Facebook icon
Twitter icon
e-mail icon

Jaffna Uni students rise up in protest

Photo TamilNet

Over one thousand Jaffna university students walked out of lectures and staged a demonstration on Wednesday, reported Tamilnet.

See full article by Tamilnet here.

Protesters condemned what they described as the Sri Lankan government's complicity in the spate of sexual attacks on Tamil women by individuals widely believed to be closely associated with Sri Lanka's security forces.

Students carried placards openly condemning 'ethnic cleansing' and the security forces for being 'shelters for perpetrators'. Some symbolically tied black cloths over their mouths to protest Sri Lanka's brutal crackdown on freedom of speech and freedom of expression.

Tamilnet reports this is the first such mass uprising in around two years.

The ruling regime's determined militarisation of the North-East and the Sri Lankan state's support and endorsement of it, raise significant concerns over the safety of the student protesters.

Reprisal attacks on Tamil civilians by Sri Lanka's security forces and paramilitary forces are a real concern. Indeed, following previous such protests in recent weeks, 120 Tamil civilians were arrested and detained without charge.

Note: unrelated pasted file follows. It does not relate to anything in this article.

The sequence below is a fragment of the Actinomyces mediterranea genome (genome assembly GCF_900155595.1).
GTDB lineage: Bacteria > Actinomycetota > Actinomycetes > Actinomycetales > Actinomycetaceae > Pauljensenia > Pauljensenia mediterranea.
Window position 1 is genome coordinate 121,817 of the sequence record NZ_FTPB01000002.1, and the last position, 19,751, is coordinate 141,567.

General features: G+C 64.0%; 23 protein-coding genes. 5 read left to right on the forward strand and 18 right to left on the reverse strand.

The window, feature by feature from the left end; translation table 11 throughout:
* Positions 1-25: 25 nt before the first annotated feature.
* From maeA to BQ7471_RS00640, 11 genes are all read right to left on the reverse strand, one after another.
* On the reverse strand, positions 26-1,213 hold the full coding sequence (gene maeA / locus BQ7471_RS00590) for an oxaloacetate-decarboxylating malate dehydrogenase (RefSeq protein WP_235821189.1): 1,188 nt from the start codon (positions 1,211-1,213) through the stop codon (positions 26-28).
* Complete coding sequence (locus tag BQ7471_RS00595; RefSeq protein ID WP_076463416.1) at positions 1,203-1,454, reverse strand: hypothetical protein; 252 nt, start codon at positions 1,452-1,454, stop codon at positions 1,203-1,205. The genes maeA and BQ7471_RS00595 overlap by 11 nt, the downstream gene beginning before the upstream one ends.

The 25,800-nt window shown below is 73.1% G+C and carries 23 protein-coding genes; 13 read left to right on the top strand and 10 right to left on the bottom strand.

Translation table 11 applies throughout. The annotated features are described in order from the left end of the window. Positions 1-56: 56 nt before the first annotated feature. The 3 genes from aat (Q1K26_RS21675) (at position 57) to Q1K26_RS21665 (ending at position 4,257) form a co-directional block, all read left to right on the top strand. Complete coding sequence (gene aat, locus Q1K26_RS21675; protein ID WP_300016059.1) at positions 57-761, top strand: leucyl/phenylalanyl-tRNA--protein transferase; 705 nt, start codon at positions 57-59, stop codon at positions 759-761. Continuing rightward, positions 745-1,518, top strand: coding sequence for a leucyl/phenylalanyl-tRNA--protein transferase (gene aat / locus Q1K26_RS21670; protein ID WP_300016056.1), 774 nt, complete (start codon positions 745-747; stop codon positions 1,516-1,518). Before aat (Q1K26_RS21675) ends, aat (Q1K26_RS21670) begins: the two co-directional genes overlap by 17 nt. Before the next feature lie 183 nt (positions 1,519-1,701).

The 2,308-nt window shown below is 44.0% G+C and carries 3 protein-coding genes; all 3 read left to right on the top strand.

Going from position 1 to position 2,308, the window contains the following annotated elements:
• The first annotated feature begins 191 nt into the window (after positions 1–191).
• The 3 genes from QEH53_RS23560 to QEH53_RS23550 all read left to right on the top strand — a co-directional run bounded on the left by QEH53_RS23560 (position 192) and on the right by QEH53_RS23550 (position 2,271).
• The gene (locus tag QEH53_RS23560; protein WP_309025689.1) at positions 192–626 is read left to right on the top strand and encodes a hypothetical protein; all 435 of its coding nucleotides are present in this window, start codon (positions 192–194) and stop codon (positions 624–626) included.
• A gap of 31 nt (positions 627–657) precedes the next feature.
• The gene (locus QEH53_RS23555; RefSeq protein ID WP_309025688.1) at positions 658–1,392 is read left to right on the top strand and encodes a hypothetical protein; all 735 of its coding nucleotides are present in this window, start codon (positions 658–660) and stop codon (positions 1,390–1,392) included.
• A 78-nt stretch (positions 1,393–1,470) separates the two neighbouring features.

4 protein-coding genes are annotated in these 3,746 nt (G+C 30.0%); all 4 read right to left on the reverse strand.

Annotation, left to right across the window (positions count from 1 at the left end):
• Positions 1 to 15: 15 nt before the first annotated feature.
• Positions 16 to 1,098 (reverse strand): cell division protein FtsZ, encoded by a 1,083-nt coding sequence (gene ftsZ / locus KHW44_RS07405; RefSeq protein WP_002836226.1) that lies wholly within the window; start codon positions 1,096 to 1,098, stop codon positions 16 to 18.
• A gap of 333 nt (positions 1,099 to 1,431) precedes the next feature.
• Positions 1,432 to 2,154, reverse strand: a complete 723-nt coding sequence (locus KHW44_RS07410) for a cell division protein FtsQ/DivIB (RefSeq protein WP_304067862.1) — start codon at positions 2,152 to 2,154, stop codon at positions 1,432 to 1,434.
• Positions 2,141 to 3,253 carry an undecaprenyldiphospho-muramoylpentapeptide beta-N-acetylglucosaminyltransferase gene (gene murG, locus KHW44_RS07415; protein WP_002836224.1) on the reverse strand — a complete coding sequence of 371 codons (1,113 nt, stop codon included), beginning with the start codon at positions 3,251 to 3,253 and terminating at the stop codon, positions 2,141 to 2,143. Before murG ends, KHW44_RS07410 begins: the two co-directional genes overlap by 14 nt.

Despite the flagrant criminality involved in the 'grease-devil' incidents various political and military figures, including the ultra-Sinhala nationalist JHU, have focused their outrage and condemnation on the civilians protesters, are no doubt inciting fear and paranoia amongst the Sinhala masses.

Indeed, just last week, Sri Lanka's prime minister rallied the Sinhala public to 'protect the government' against such civilian protests, shortly before Sri Lanka's military spokesperson decried such civilian protests a 'terrorist act' and defended the use of the Prevention of Terrorism Act when dealing with civilian protesters. 

This protest is the latest in a rising tide of resistance amongst Tamils in the North-East. With the militarisation of the North-East showing no signs of abating, the Jaffna students' resistance is no doubt a sign of things to come.

We need your support

Sri Lanka is one of the most dangerous places in the world to be a journalist. Tamil journalists are particularly at threat, with at least 41 media workers known to have been killed by the Sri Lankan state or its paramilitaries during and after the armed conflict.

Despite the risks, our team on the ground remain committed to providing detailed and accurate reporting of developments in the Tamil homeland, across the island and around the world, as well as providing expert analysis and insight from the Tamil point of view

We need your support in keeping our journalism going. Support our work today.

For more ways to donate visit https://donate.tamilguardian.com.